If you are registering a death there are sometimes a range of different documents and people involved depending on the circumstances of the death. This section seeks to provide a comprehensive description of the most important documents in order to help guide you through the processes involved.
In addition to the basic forms, there is also a guide to death certificates. Specifically, how to obtain them, what they include, and the significance of the document itself.
The exact processes needed to register a death may also vary depending on whether or not a Coroner has been involved. It is because of this that we also provide information on the role of the coroner, the procedural differences when a coroner has been involved, and what to expect if there is an inquest.
Finally, there is an explanation of post mortems – both why they are sometimes necessary and how to obtain and interpret the results from the coroner. In particular, should you have any objections to a post mortem examination being carried out there is a guide as to how to voice your objections, or alternatively to grant permission for certain types of post mortem.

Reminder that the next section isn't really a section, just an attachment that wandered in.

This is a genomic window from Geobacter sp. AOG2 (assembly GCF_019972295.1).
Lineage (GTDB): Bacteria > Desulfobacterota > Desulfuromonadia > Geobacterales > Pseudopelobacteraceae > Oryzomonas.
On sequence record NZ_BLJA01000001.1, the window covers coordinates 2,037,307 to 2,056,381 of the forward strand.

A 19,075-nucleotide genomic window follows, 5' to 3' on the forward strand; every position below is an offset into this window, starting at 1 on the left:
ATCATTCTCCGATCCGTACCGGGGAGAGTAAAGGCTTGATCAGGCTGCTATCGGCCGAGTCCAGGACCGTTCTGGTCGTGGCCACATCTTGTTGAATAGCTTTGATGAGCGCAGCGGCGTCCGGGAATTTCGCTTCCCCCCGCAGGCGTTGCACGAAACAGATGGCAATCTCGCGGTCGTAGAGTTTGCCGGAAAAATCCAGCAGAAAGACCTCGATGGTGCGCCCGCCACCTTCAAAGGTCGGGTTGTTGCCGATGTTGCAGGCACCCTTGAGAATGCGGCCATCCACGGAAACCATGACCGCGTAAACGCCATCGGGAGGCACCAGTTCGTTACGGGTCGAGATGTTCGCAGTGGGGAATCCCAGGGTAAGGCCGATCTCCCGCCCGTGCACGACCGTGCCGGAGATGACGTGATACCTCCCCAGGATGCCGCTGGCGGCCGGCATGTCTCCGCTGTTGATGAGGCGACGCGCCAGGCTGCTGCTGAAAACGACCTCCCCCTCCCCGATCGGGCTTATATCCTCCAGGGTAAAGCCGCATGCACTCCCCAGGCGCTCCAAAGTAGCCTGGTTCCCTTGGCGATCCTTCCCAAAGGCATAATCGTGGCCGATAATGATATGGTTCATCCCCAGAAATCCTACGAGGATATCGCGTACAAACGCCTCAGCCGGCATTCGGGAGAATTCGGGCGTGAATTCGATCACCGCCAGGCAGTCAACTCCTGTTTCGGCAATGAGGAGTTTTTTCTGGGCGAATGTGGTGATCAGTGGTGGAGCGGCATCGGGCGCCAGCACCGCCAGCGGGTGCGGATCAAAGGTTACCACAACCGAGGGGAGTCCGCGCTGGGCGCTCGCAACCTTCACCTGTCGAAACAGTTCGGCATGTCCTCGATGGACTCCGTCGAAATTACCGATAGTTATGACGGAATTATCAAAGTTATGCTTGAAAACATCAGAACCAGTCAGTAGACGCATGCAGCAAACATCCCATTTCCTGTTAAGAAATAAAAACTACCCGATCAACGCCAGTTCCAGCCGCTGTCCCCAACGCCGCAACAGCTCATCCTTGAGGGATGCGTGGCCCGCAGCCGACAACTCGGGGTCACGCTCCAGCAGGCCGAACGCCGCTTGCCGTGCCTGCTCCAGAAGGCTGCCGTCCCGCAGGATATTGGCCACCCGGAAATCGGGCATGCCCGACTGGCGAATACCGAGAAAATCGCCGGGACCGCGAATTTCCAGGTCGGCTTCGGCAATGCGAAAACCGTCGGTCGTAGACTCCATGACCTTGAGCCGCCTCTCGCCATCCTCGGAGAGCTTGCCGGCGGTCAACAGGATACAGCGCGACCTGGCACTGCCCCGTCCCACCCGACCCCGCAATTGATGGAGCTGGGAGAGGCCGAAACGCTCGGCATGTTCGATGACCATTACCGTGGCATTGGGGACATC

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Forms and certificates
- When a coroner is not involved
The different Medical Certificates and why they are issued
- When a coroner is involved
The different forms and certificates issued if a coroner has been involved
- About the Coroner
The role and powers of the coroner
- Coroner's inquests
Answers to common questions relating to inquests
- Post mortem
What is a post mortem and why do they happen
- Post mortem examination
Purpose and objections to post motems ordered by the coroner
- Consented post mortem examinations
Examination, permission and purpose
- Obtaining post mortem results
Understanding and obtaining post mortem results from coroners and hospitals